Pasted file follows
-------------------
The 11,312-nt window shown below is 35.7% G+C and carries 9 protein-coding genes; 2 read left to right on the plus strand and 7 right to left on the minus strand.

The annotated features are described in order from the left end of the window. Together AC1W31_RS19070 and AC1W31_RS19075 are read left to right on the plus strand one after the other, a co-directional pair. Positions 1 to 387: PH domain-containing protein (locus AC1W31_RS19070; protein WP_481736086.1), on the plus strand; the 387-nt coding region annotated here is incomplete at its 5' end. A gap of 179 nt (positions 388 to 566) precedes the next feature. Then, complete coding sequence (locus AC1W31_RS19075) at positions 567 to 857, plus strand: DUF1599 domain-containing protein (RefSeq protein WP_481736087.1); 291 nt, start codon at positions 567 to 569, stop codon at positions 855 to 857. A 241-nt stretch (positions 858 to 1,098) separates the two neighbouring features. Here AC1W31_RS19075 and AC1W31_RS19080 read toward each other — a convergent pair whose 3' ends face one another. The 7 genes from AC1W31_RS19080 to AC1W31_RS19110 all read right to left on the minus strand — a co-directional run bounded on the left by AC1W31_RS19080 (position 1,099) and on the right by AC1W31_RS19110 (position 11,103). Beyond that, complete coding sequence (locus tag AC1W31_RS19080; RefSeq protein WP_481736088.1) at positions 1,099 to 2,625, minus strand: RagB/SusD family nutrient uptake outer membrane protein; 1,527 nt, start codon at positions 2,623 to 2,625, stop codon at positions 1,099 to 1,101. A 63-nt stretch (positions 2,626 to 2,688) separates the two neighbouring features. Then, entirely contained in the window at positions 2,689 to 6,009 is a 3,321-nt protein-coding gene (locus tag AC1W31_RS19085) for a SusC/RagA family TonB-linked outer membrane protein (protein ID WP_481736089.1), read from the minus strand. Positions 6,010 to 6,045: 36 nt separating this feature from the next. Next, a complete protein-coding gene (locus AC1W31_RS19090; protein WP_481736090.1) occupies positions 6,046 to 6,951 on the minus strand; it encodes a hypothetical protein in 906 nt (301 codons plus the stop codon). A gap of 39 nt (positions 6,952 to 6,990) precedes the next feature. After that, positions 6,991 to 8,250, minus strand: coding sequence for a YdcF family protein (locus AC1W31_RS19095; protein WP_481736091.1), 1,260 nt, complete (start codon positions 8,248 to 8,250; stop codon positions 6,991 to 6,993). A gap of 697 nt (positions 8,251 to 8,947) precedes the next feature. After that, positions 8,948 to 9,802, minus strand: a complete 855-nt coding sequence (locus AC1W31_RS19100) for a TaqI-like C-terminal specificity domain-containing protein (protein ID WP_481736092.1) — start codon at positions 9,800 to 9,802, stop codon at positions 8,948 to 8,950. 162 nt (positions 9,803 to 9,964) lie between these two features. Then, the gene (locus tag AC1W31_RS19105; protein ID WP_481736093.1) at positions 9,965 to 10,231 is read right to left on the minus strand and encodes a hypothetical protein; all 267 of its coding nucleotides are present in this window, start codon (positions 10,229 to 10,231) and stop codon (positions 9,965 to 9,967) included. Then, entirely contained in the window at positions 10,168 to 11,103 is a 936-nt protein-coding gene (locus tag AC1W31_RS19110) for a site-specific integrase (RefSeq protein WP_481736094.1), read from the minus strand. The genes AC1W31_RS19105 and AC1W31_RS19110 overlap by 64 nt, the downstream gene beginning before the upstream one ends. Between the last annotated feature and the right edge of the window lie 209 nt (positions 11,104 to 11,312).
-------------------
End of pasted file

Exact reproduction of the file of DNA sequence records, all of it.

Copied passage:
The 11,312-nt window shown below is 35.7% G+C and carries 9 protein-coding genes; 2 read left to right on the plus strand and 7 right to left on the minus strand.

The annotated features are described in order from the left end of the window. Together AC1W31_RS19070 and AC1W31_RS19075 are read left to right on the plus strand one after the other, a co-directional pair. Positions 1 to 387: PH domain-containing protein (locus AC1W31_RS19070; protein WP_481736086.1), on the plus strand; the 387-nt coding region annotated here is incomplete at its 5' end. A gap of 179 nt (positions 388 to 566) precedes the next feature. Then, complete coding sequence (locus AC1W31_RS19075) at positions 567 to 857, plus strand: DUF1599 domain-containing protein (RefSeq protein WP_481736087.1); 291 nt, start codon at positions 567 to 569, stop codon at positions 855 to 857. A 241-nt stretch (positions 858 to 1,098) separates the two neighbouring features. Here AC1W31_RS19075 and AC1W31_RS19080 read toward each other — a convergent pair whose 3' ends face one another. The 7 genes from AC1W31_RS19080 to AC1W31_RS19110 all read right to left on the minus strand — a co-directional run bounded on the left by AC1W31_RS19080 (position 1,099) and on the right by AC1W31_RS19110 (position 11,103). Beyond that, complete coding sequence (locus tag AC1W31_RS19080; RefSeq protein WP_481736088.1) at positions 1,099 to 2,625, minus strand: RagB/SusD family nutrient uptake outer membrane protein; 1,527 nt, start codon at positions 2,623 to 2,625, stop codon at positions 1,099 to 1,101. A 63-nt stretch (positions 2,626 to 2,688) separates the two neighbouring features. Then, entirely contained in the window at positions 2,689 to 6,009 is a 3,321-nt protein-coding gene (locus tag AC1W31_RS19085) for a SusC/RagA family TonB-linked outer membrane protein (protein ID WP_481736089.1), read from the minus strand. Positions 6,010 to 6,045: 36 nt separating this feature from the next. Next, a complete protein-coding gene (locus AC1W31_RS19090; protein WP_481736090.1) occupies positions 6,046 to 6,951 on the minus strand; it encodes a hypothetical protein in 906 nt (301 codons plus the stop codon). A gap of 39 nt (positions 6,952 to 6,990) precedes the next feature. After that, positions 6,991 to 8,250, minus strand: coding sequence for a YdcF family protein (locus AC1W31_RS19095; protein WP_481736091.1), 1,260 nt, complete (start codon positions 8,248 to 8,250; stop codon positions 6,991 to 6,993). A gap of 697 nt (positions 8,251 to 8,947) precedes the next feature. After that, positions 8,948 to 9,802, minus strand: a complete 855-nt coding sequence (locus AC1W31_RS19100) for a TaqI-like C-terminal specificity domain-containing protein (protein ID WP_481736092.1) — start codon at positions 9,800 to 9,802, stop codon at positions 8,948 to 8,950. 162 nt (positions 9,803 to 9,964) lie between these two features. Then, the gene (locus tag AC1W31_RS19105; protein ID WP_481736093.1) at positions 9,965 to 10,231 is read right to left on the minus strand and encodes a hypothetical protein; all 267 of its coding nucleotides are present in this window, start codon (positions 10,229 to 10,231) and stop codon (positions 9,965 to 9,967) included. Then, entirely contained in the window at positions 10,168 to 11,103 is a 936-nt protein-coding gene (locus tag AC1W31_RS19110) for a site-specific integrase (RefSeq protein WP_481736094.1), read from the minus strand. The genes AC1W31_RS19105 and AC1W31_RS19110 overlap by 64 nt, the downstream gene beginning before the upstream one ends. Between the last annotated feature and the right edge of the window lie 209 nt (positions 11,104 to 11,312).